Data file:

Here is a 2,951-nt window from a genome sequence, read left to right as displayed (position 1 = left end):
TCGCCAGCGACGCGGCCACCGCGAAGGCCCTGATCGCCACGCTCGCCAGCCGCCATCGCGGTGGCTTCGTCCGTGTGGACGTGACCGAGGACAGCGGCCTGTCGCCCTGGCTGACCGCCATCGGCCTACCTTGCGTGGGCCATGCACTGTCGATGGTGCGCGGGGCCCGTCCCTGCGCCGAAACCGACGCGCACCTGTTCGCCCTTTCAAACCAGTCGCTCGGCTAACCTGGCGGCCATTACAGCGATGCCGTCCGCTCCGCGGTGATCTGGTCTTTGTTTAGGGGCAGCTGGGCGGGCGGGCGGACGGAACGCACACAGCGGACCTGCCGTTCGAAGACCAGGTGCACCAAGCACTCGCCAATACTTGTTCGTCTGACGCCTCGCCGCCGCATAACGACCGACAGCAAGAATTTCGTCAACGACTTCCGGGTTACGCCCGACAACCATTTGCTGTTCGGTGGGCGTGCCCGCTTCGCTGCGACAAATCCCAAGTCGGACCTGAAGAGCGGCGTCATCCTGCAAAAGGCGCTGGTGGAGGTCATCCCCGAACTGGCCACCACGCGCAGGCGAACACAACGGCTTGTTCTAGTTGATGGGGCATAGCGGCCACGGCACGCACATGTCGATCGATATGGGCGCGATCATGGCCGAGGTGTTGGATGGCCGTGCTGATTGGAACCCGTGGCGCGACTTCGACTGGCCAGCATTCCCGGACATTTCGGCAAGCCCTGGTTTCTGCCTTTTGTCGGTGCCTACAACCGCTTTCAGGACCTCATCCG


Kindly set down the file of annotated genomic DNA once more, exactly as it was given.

Here is a 2,951-nt window from a genome sequence, read left to right as displayed (position 1 = left end):
TCGCCAGCGACGCGGCCACCGCGAAGGCCCTGATCGCCACGCTCGCCAGCCGCCATCGCGGTGGCTTCGTCCGTGTGGACGTGACCGAGGACAGCGGCCTGTCGCCCTGGCTGACCGCCATCGGCCTACCTTGCGTGGGCCATGCACTGTCGATGGTGCGCGGGGCCCGTCCCTGCGCCGAAACCGACGCGCACCTGTTCGCCCTTTCAAACCAGTCGCTCGGCTAACCTGGCGGCCATTACAGCGATGCCGTCCGCTCCGCGGTGATCTGGTCTTTGTTTAGGGGCAGCTGGGCGGGCGGGCGGACGGAACGCACACAGCGGACCTGCCGTTCGAAGACCAGGTGCACCAAGCACTCGCCAATACTTGTTCGTCTGACGCCTCGCCGCCGCATAACGACCGACAGCAAGAATTTCGTCAACGACTTCCGGGTTACGCCCGACAACCATTTGCTGTTCGGTGGGCGTGCCCGCTTCGCTGCGACAAATCCCAAGTCGGACCTGAAGAGCGGCGTCATCCTGCAAAAGGCGCTGGTGGAGGTCATCCCCGAACTGGCCACCACGCGCAGGCGAACACAACGGCTTGTTCTAGTTGATGGGGCATAGCGGCCACGGCACGCACATGTCGATCGATATGGGCGCGATCATGGCCGAGGTGTTGGATGGCCGTGCTGATTGGAACCCGTGGCGCGACTTCGACTGGCCAGCATTCCCGGACATTTCGGCAAGCCCTGGTTTCTGCCTTTTGTCGGTGCCTACAACCGCTTTCAGGACCTCATCCG